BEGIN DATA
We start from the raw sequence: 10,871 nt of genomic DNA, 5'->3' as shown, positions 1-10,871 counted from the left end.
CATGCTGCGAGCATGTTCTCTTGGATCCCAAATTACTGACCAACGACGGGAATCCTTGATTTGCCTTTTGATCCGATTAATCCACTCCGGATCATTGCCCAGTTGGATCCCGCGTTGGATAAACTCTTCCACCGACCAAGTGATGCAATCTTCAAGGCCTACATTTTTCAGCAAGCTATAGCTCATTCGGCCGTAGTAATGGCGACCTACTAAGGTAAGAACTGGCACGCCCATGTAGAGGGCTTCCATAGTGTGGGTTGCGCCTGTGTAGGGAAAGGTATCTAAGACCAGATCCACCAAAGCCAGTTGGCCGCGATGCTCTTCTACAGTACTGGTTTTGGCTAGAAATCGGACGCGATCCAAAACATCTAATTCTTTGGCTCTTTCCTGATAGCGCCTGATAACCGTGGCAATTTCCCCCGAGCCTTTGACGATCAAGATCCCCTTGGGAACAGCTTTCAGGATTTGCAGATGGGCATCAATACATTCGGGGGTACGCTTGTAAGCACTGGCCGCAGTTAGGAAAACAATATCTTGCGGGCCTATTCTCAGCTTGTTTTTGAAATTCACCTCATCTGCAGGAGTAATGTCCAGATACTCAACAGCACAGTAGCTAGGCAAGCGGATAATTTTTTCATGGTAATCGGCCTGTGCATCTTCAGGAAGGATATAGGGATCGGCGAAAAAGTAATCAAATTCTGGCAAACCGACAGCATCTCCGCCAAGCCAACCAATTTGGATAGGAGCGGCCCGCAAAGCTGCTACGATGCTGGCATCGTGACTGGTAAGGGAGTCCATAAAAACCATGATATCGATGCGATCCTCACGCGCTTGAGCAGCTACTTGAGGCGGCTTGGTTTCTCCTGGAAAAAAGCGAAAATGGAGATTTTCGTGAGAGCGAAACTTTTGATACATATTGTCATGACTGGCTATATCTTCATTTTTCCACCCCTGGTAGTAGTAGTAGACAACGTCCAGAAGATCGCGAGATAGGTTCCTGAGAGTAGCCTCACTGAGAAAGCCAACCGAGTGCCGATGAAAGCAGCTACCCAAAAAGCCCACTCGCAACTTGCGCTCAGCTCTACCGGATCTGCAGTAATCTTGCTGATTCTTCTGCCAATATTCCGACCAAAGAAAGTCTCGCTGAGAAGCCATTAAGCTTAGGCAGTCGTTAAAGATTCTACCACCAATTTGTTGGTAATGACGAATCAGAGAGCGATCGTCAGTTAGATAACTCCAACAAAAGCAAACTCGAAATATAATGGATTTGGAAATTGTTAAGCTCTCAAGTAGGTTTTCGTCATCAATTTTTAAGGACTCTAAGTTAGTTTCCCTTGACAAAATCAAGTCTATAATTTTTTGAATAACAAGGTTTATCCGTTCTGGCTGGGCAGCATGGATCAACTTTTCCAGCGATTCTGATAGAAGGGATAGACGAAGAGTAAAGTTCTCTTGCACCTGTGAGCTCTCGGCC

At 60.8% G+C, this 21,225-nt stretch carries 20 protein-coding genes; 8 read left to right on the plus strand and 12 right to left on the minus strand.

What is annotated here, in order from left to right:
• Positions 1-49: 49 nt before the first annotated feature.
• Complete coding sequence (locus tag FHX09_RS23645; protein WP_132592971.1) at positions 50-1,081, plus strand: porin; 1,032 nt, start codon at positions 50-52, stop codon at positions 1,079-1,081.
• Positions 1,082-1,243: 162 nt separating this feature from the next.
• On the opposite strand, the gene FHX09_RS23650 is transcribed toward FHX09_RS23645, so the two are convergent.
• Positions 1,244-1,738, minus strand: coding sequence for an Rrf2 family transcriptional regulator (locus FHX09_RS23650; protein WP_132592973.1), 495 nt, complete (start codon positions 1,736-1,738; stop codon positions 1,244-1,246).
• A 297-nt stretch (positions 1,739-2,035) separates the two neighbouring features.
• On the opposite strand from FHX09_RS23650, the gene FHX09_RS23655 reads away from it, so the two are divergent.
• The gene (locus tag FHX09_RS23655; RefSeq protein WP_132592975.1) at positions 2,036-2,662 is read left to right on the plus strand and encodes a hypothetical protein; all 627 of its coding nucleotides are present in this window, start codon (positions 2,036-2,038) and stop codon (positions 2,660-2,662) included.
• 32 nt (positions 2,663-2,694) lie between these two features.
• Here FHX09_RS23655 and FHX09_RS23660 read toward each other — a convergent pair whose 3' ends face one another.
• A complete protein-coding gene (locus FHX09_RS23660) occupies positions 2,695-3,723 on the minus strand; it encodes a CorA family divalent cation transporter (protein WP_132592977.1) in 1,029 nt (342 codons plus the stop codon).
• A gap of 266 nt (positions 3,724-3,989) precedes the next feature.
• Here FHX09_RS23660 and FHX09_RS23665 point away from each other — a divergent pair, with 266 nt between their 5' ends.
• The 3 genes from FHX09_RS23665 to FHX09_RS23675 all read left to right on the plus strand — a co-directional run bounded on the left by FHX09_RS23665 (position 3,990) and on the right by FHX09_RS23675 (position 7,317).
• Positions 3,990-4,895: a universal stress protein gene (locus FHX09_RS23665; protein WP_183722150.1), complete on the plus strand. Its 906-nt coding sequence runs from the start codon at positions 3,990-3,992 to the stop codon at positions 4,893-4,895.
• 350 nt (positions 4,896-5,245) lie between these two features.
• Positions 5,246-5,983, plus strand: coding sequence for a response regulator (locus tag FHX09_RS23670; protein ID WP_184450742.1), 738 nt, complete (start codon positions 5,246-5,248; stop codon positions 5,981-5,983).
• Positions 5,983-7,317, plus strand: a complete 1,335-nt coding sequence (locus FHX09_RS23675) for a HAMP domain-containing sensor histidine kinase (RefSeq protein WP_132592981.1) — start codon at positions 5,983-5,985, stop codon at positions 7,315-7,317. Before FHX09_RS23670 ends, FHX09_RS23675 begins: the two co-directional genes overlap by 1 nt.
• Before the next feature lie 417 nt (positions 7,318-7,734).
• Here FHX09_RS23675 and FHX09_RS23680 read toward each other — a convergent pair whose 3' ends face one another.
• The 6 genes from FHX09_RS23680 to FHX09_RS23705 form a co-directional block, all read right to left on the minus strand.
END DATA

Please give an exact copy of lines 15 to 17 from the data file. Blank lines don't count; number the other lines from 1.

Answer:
• A complete protein-coding gene (locus FHX09_RS23660) occupies positions 2,695-3,723 on the minus strand; it encodes a CorA family divalent cation transporter (protein WP_132592977.1) in 1,029 nt (342 codons plus the stop codon).
• A gap of 266 nt (positions 3,724-3,989) precedes the next feature.
• Here FHX09_RS23660 and FHX09_RS23665 point away from each other — a divergent pair, with 266 nt between their 5' ends.